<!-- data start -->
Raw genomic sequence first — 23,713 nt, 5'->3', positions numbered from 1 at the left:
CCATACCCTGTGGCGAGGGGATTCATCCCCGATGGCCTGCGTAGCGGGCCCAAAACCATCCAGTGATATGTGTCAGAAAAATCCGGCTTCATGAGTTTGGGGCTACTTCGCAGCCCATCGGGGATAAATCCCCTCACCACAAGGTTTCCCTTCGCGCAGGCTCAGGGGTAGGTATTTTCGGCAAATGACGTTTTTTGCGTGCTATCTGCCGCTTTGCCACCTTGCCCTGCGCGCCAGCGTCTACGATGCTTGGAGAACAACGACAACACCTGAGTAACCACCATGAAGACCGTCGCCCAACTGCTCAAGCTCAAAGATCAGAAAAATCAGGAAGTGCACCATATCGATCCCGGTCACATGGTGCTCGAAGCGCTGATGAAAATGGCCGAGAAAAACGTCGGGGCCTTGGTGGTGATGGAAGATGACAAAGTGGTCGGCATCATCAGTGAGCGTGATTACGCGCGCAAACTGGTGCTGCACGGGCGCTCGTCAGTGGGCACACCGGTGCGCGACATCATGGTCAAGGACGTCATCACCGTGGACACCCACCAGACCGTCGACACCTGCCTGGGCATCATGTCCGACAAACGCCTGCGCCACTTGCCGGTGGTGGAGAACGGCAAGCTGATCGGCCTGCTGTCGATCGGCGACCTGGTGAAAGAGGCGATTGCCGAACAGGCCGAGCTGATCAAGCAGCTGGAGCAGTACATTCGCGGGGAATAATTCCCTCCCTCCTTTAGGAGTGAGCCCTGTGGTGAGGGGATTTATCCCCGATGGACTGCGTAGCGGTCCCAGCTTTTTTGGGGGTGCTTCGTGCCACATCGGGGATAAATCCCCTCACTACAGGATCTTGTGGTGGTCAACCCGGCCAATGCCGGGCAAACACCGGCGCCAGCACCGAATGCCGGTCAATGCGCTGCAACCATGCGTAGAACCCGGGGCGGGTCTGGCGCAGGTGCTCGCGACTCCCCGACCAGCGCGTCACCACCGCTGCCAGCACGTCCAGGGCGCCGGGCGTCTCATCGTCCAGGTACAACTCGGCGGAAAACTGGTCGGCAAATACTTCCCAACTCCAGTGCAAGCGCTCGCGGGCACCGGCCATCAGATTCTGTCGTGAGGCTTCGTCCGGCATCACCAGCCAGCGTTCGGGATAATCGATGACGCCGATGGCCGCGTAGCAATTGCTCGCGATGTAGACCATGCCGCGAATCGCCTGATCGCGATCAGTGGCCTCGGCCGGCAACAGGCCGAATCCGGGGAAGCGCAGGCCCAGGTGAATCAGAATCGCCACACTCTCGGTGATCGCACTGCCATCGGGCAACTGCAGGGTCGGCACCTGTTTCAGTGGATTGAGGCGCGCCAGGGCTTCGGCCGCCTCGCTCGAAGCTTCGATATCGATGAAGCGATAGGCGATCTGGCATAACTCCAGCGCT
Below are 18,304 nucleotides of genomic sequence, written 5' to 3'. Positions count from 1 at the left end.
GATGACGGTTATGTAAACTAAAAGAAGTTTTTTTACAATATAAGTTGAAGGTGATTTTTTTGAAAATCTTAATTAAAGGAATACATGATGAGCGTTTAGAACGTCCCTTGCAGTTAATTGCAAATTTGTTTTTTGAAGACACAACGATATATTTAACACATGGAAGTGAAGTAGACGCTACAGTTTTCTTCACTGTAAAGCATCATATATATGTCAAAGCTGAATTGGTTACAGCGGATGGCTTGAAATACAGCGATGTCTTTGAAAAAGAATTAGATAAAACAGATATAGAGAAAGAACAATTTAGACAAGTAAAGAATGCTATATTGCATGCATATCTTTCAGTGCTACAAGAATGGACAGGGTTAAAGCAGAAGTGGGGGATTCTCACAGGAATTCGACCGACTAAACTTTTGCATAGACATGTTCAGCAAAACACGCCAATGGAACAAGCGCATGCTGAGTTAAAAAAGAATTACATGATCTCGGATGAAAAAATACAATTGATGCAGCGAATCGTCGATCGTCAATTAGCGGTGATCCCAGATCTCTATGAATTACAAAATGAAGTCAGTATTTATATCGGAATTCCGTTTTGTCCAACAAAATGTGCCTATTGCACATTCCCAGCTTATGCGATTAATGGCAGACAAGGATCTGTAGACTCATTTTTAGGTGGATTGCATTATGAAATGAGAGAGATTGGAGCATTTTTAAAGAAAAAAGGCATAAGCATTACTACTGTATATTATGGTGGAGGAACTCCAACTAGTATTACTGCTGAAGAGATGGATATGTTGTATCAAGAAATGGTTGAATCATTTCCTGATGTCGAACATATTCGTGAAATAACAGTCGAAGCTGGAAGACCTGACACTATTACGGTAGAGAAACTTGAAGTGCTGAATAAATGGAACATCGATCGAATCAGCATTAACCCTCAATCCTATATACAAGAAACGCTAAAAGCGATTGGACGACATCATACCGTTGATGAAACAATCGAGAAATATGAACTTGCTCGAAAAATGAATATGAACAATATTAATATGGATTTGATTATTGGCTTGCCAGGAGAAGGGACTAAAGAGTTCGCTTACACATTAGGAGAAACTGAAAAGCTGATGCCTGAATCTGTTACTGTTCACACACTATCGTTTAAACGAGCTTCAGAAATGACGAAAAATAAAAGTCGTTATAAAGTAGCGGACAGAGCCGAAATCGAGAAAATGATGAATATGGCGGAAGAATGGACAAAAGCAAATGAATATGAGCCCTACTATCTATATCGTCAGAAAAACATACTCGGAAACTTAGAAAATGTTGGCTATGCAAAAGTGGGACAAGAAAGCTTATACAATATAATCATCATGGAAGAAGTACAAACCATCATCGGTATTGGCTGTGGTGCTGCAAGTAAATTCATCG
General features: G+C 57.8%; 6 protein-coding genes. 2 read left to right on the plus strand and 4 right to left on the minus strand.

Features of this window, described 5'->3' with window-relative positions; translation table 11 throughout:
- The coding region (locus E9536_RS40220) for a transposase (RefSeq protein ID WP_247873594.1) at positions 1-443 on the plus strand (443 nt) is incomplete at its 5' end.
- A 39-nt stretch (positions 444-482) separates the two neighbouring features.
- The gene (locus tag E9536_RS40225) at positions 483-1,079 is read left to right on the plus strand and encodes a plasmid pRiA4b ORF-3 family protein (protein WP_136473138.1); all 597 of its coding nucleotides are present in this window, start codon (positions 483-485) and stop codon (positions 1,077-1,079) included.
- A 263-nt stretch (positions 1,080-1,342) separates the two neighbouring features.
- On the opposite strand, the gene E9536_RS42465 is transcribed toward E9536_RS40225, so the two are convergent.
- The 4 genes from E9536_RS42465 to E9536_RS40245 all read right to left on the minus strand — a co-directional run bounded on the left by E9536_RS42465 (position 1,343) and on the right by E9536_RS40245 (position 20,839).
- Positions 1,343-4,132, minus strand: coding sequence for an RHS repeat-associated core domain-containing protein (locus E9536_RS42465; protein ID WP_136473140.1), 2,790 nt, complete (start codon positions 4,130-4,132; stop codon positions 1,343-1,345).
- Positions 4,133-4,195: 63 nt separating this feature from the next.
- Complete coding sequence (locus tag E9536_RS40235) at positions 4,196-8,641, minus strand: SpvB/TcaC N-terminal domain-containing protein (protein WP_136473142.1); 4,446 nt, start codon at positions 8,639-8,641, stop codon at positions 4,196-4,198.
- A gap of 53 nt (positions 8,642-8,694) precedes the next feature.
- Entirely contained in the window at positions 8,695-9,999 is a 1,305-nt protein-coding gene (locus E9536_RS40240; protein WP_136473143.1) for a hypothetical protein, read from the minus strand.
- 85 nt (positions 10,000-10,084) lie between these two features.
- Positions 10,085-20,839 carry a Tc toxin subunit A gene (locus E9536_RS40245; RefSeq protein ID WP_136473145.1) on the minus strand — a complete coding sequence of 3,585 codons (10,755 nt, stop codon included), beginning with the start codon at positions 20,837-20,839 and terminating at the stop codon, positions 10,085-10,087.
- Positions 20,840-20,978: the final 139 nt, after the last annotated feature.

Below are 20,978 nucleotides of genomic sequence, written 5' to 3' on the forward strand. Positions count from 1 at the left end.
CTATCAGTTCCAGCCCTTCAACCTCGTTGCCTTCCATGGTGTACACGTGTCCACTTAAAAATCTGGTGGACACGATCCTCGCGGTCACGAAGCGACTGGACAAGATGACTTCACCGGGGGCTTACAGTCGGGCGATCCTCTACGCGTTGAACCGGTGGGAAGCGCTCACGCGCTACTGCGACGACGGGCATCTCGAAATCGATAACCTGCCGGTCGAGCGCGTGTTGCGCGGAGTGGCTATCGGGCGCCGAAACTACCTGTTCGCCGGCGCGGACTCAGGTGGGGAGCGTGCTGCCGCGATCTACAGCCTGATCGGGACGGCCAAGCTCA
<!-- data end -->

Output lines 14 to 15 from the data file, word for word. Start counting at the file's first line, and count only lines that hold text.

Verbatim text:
- Positions 4,133-4,195: 63 nt separating this feature from the next.
- Complete coding sequence (locus tag E9536_RS40235) at positions 4,196-8,641, minus strand: SpvB/TcaC N-terminal domain-containing protein (protein WP_136473142.1); 4,446 nt, start codon at positions 8,639-8,641, stop codon at positions 4,196-4,198.